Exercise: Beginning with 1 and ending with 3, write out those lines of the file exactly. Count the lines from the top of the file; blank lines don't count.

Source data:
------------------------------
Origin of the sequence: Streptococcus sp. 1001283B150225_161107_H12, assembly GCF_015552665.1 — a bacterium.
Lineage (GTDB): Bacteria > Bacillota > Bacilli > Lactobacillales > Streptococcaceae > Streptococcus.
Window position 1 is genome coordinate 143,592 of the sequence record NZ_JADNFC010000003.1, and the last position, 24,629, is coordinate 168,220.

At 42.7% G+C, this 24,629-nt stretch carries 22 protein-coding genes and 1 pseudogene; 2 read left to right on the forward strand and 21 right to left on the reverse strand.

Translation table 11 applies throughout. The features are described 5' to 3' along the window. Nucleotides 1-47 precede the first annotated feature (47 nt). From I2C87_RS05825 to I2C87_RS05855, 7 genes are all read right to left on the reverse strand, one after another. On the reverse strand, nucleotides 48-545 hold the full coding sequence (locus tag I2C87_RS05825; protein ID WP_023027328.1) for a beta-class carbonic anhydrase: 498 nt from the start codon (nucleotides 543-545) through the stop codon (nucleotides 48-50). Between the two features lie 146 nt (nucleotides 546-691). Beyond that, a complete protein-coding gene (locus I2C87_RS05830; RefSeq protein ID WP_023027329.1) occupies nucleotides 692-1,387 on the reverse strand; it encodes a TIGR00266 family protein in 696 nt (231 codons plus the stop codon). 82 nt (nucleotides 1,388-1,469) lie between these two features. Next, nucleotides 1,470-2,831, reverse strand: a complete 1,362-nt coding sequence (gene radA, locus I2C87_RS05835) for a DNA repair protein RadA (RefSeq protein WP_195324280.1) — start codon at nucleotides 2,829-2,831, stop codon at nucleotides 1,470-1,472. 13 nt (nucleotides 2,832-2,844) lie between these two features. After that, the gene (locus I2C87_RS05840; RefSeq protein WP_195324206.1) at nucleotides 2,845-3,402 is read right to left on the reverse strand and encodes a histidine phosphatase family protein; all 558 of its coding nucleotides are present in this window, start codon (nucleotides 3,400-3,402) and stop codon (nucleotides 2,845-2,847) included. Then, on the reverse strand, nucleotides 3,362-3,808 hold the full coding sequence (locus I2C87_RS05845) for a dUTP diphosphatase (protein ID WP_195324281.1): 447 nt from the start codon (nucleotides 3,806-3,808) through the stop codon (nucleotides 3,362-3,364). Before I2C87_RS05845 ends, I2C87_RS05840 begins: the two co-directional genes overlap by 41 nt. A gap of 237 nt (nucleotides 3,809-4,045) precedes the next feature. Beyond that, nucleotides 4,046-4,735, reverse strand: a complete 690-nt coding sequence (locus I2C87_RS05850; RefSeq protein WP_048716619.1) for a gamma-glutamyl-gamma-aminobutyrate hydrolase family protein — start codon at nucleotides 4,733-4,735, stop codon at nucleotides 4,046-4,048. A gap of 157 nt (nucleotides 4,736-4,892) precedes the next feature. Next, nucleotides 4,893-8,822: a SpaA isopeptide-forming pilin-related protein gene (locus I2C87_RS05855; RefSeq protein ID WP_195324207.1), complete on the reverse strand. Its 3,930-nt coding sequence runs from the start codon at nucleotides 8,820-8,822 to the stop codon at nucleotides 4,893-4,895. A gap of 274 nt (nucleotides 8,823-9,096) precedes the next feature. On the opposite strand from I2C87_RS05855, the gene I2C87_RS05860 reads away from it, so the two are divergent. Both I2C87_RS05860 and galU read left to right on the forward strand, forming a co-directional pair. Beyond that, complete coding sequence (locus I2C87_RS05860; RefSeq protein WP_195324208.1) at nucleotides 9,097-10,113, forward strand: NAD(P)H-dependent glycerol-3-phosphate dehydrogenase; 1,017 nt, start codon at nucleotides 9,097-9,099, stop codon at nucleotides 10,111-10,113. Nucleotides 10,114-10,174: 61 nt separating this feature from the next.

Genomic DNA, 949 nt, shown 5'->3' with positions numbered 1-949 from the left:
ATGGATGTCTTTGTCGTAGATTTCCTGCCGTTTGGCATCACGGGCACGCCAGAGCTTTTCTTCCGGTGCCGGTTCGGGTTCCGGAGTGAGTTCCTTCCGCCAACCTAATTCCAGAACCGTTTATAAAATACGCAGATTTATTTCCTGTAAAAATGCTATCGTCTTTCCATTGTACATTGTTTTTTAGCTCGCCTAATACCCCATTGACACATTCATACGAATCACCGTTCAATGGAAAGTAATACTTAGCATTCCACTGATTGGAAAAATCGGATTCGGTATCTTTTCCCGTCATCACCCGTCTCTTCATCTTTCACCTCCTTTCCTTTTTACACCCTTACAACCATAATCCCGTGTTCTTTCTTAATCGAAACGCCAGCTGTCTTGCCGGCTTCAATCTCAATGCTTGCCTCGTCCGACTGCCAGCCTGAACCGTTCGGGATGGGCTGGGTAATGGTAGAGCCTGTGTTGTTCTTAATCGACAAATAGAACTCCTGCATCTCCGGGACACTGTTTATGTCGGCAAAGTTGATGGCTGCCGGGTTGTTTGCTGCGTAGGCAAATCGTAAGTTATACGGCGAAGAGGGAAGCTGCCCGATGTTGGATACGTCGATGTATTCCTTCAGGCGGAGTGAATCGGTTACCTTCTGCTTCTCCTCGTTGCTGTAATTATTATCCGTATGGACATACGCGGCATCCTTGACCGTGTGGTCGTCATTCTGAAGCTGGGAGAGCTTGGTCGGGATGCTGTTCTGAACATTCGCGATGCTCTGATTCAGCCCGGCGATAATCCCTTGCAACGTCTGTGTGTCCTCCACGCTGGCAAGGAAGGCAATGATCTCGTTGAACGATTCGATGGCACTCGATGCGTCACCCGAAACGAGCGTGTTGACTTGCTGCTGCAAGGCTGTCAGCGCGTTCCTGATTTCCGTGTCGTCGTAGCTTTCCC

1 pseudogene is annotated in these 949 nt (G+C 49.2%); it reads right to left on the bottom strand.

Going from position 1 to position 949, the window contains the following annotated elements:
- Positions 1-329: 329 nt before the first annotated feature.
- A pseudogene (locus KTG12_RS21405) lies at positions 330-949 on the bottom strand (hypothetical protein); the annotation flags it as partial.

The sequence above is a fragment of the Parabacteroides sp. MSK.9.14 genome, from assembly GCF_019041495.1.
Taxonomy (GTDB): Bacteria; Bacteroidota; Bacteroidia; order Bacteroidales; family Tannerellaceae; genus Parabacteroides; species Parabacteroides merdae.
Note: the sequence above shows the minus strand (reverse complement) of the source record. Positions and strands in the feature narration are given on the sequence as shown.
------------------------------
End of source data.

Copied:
Origin of the sequence: Streptococcus sp. 1001283B150225_161107_H12, assembly GCF_015552665.1 — a bacterium.
Lineage (GTDB): Bacteria > Bacillota > Bacilli > Lactobacillales > Streptococcaceae > Streptococcus.
Window position 1 is genome coordinate 143,592 of the sequence record NZ_JADNFC010000003.1, and the last position, 24,629, is coordinate 168,220.